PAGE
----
Running Time: 105 minutes
UK Certificate: 15
Country: United Kingdom
While doing the promo rounds for directorial debut Layer Cake, Matthew Vaughn has seemed keen to point out that this is NOT a gangster film. Hes even got his lead character, played by Daniel Craig, saying it in one of the very first scenes. Im not a gangster, he tells us. Im a businessman whose commodity happens to be cocaine. Yeah, right. If this isnt a gangster film, Im Bob Hoskins. And despite the receding hairline and gradually stretching waistband, Im NOT Bob Hoskins.
Of course, its not too hard to work out what Vaughns game is. Hes trying to distance himself and his product from the inevitable comparison with the works of cheeky Mockney mate Guy Ritchie. Vaughn was a co-producer on Ritchies two biggest hits Lock, Stock and Two Smoking Barrels and Snatch and he also worked alongside him on Mean Machine. Hell, lets not beat around the bush here the guy was best man at Ritchies wedding. So you cant help but think hes fighting a bit of an uphill battle if he doesnt want anyone to bring up his pals name when discussing this new film.
Still, if Vaughn REALLY wanted to avoid such comparisons, he could always have brought out something other than a crime-drama about a bunch of inter-twined Londoners who deal drugs, carry shooters, and jam each others heads in sunbed lids. Layer Cake has all that, plus Lock, Stock alumni Dexter Fletcher, plus a quirky, at-times overly-stylish directorial approach which could only be described as Ritchie-esque.
So originality isnt one of its strong points, then. However, what the film does boast is a cracking performance from Craig, as the smooth pill-pusher who winds up in over his head with some bigger boys just when its looking like hes going to be able to head off into the sunset and retire. It also has a couple of extremely memorable scenes one of which is an eye-popping act of thuggery inside a greasy spoon, and the other is the shocking, memorable ending. Round those good points off with a cleverly-selected soundtrack (The Cult, the Rolling Stones and Duran Duran are among those providing a classy, imaginative musical backdrop) and youve got the spine, at least, of a very good film.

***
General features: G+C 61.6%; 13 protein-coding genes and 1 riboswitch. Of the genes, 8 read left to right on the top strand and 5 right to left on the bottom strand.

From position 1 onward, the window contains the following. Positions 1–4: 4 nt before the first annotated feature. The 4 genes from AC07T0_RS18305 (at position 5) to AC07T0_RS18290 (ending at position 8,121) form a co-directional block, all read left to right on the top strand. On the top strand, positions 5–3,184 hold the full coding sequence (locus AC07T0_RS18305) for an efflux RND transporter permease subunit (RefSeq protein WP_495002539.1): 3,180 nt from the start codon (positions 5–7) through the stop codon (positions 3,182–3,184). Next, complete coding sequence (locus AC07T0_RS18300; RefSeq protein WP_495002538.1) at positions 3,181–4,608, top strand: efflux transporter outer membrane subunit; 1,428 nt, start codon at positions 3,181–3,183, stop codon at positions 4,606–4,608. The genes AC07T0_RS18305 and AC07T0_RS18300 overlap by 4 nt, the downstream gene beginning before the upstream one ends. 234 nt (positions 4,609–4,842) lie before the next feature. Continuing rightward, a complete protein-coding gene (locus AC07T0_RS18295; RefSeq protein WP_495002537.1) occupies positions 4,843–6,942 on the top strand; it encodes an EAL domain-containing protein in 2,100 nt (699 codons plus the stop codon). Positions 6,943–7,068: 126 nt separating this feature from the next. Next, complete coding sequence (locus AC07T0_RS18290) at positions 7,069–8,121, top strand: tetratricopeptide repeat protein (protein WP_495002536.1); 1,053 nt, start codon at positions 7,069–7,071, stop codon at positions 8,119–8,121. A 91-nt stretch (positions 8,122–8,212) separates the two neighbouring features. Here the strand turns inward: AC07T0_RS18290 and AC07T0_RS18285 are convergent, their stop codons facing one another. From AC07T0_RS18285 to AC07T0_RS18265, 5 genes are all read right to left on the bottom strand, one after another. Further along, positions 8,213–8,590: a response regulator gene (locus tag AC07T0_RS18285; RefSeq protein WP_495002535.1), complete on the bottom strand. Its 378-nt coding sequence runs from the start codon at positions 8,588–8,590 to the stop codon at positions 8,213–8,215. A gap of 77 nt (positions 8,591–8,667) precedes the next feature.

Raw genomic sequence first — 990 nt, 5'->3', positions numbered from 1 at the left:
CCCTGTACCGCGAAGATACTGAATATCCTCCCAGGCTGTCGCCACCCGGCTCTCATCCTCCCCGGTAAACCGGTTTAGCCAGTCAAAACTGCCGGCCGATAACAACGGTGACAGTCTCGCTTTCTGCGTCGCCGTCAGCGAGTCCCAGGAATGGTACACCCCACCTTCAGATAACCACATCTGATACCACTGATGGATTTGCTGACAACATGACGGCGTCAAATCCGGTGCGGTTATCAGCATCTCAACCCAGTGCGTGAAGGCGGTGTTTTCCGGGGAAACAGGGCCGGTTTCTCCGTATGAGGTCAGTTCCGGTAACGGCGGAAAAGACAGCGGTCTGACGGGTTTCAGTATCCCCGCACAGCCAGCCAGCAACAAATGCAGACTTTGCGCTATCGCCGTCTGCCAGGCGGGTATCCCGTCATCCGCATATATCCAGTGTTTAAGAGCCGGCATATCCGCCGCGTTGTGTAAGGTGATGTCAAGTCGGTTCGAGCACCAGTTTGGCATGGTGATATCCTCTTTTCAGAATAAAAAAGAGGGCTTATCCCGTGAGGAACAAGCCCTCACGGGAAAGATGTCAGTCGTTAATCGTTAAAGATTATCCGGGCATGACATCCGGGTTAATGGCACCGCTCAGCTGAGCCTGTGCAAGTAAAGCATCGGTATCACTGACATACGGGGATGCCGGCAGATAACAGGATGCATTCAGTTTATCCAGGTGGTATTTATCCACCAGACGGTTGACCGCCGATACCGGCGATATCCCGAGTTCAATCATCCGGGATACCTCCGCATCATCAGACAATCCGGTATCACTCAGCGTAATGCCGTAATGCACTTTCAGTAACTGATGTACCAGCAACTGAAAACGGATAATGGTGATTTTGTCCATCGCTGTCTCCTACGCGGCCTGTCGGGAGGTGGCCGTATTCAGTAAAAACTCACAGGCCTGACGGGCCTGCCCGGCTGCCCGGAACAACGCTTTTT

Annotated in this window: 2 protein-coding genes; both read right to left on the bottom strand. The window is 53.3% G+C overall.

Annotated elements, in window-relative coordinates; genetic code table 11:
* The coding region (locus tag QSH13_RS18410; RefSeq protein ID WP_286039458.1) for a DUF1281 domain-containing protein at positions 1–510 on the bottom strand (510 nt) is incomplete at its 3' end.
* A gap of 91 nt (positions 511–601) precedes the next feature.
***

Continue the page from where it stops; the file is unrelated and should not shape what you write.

What it does lack is the humour Ritchie normally uses to pepper his films (a few instances of comic relief would have helped it go down), and writer J.J. Connolly (who adapted the screenplay from his own novel of the same name) could really have done with being a little more selective with the parts he left in. But, all in all, Layer Cake gave me hope that, after several years of generic disappointment, there could still be life in the British gangster flick yet (and yes, Matthew, that IS what this is!).
It's Got: A shell-suit clad drugsmith called The Duke, who looks like a bizarre cross between Stan Boardman and David Essex.
It Needs: A few more laughs, and a few less minutes.
Make sure you grab a slice of the cake.